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Chipper Jones grew up in Pierson, population 2,988, where the only light in town forever blinked yellow in reliable, monochromatic homage to the simple Southern life. Most townsfolk, including his father, Larry, a high school algebra teacher and baseball coach, grew the decorative greenery you'd find in a flower bouquet. That was Pierson. It wasn't about the roses. It was about the ferns.
Five-year-old Chipper learned how to hit from both sides of the plate in his backyard, swinging a two-inch-wide piece of PVC pipe at a tennis ball thrown by his dad, who stood by the hay barn. As the boy grew, he and his father would play games against each other, blasting home runs onto the clear plastic sheeting that draped the fernery.
The boy grew tall as corn. In 1990, after hitting .448 and leading The Bolles High School to the 2A state championship, Chipper became the first pick in the amateur draft and agreed to a contract with Atlanta that carried a $275,000 signing bonus. Five years later he was batting third for a world championship team in his first full big league season. He was a made-for-Dixie hero with a lopsided aw-shucks grin that made girls swoon, men swear they were watching the second coming of Mickey Mantle and foes want to clean his clock. "Hated him," admits Weiss, who came to the Braves from the Colorado Rockies after the '97 season. "I didn't know him. It was just, I don't know, a kind of swagger he has. But, really, he's a blue-collar guy. Comes in, plays cards, goes out and plays. Every day."
Married to Karin Fulford, whom he met in 1991 and wed a year later, Jones was an All-Star who would come back to Pierson in the winter for the deliciously greasy hamburgers, corn bread, sweet tea and the familiar company of his boyhood friends at Carter's Country Kitchen. At home he would watch football on TV with his father until out of nowhere Larry would say, "Chipper, you know what? I can still take you." And just like that the two of them would bolt from the couch to the backyard and resume the game with the tennis ball, the PVC pipe, the hay barn and the canopy of fernery.
The two share an almost brotherly friendship, with frequent hunting and fishing trips and usually no more than one day passing without a phone call. But Larry Wayne Jones Jr., nicknamed for being such a chip off the old block, never did tell his father about the affairs that destroyed his marriage. Chipper and Karin separated last November, and their divorce is pending.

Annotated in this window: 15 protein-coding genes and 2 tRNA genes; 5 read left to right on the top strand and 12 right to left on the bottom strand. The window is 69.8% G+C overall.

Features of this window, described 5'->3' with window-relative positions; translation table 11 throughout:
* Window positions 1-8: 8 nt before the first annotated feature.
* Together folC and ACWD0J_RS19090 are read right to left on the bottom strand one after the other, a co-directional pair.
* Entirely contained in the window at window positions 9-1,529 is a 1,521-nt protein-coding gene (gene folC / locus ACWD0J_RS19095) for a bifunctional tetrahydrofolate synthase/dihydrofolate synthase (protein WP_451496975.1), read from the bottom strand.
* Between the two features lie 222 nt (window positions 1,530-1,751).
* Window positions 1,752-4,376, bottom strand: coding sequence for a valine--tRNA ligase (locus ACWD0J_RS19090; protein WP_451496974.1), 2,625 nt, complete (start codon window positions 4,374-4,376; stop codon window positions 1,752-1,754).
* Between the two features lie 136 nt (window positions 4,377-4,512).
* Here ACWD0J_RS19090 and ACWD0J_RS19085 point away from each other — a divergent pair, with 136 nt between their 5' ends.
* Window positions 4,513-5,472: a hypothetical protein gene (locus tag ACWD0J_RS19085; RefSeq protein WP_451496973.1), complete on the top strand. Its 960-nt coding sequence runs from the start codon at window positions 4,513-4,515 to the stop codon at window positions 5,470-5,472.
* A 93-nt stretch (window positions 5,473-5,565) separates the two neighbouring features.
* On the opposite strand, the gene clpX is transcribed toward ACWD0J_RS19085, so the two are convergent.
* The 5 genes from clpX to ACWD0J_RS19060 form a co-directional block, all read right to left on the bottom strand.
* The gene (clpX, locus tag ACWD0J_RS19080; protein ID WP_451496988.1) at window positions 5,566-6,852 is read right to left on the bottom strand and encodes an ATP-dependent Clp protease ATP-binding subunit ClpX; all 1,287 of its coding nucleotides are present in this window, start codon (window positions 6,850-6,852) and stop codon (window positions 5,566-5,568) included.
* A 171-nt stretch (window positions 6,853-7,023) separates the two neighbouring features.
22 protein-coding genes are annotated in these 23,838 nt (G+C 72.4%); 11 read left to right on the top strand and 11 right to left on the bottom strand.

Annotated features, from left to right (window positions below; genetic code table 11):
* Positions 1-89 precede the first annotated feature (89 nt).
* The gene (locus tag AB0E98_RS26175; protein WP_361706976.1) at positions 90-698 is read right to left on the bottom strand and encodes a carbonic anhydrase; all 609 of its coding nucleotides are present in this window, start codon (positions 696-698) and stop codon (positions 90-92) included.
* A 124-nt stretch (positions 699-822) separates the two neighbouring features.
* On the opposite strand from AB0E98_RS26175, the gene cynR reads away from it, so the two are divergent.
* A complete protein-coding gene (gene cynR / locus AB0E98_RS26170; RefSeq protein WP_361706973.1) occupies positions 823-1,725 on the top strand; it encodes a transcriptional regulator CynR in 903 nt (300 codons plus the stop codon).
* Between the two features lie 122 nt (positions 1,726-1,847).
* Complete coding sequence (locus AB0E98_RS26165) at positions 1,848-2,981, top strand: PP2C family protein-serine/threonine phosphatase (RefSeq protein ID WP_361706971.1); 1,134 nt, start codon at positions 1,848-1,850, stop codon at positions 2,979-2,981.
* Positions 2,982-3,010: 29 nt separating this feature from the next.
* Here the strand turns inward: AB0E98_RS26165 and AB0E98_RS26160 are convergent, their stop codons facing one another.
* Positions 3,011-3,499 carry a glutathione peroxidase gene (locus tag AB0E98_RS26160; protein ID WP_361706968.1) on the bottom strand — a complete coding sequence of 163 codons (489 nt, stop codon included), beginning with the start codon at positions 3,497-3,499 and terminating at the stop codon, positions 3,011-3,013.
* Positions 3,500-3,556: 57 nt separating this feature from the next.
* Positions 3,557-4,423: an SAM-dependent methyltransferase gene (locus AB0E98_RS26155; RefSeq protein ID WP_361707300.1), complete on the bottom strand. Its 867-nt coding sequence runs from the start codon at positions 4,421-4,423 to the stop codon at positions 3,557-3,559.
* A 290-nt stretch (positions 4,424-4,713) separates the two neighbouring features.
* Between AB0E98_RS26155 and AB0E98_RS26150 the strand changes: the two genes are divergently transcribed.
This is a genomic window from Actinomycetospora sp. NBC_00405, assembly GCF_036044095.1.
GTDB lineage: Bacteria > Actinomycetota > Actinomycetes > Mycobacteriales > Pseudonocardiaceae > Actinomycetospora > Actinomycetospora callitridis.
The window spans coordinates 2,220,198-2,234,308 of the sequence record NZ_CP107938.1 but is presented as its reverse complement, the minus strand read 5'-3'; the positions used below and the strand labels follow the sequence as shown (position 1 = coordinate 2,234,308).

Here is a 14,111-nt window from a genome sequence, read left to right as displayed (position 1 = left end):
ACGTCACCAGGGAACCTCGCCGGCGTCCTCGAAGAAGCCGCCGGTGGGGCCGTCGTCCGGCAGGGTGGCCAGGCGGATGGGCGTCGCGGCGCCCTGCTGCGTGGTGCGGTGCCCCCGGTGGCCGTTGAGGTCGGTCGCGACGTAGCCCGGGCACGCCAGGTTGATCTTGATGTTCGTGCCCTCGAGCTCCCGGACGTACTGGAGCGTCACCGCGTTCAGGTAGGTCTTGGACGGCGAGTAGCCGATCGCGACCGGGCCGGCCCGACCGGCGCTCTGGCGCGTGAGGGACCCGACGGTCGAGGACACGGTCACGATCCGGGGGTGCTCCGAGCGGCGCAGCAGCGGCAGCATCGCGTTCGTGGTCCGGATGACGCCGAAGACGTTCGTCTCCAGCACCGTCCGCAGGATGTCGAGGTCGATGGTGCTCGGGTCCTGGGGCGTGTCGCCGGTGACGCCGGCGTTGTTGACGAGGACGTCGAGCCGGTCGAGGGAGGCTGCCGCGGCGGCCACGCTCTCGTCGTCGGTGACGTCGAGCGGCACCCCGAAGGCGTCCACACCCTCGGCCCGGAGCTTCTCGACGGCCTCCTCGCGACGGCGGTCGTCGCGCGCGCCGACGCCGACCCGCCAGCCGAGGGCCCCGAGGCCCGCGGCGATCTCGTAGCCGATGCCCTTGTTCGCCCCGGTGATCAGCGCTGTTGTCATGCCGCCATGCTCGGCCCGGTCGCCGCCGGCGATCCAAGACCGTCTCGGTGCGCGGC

"I found out from somebody else," says Larry, now an assistant coach at Stetson. "But that's not surprising. Chipper doesn't offer a whole lot."
"I went public," Jones says of his admission, "partly because my wife pressured me to do it. But that was like a weight lifting off my shoulders. I had been living a hypocritical life. I wasn't as quick to look people in the eye, and I didn't want to do that anymore. That was the only good thing that came out of it. I cleared my conscience. I'm paying for my mistakes. I am greatly sorry for them. But I feel it's time to close the door."
Jones immersed himself in an expanded weight-training regimen. Larry was shocked to see him leg pressing more than 1,000 pounds one day when he visited him at Turner Field. "Dad," Chipper said, "I've got to be stronger in August and September. No more of my usual fade." A career .256 hitter in September/October, Jones had hit .301 this month through Sunday with 10 home runs—one less than his career total for the month entering the season.
"It looks as if he has more peace of mind, that he's more relaxed," observes St. Louis Cardinals hitting coach Mike Easier. "He's learned how to take one game at a time and not try to do too much. The man could always hit. Now he's getting some good direction from Don. When the student is ready, the teacher shall appear."
Baylor, the 1979 American League MVP with the California Angels, has made mechanical adjustments to Jones's stance, especially to the placement of his arms and hands. Jones had a defensive posture from the right side, his front elbow pointed up "like a chicken wing," Larry said, and he held his hands close to his chest. Jones did that to place a premium on making contact; he loathed striking out and measured himself by that .300 mark. Baylor persuaded Jones to drop the elbow and move his hands slightly back, generating more thrust into the ball. "Balls he used to pull foul," Baylor said, "are going to left center."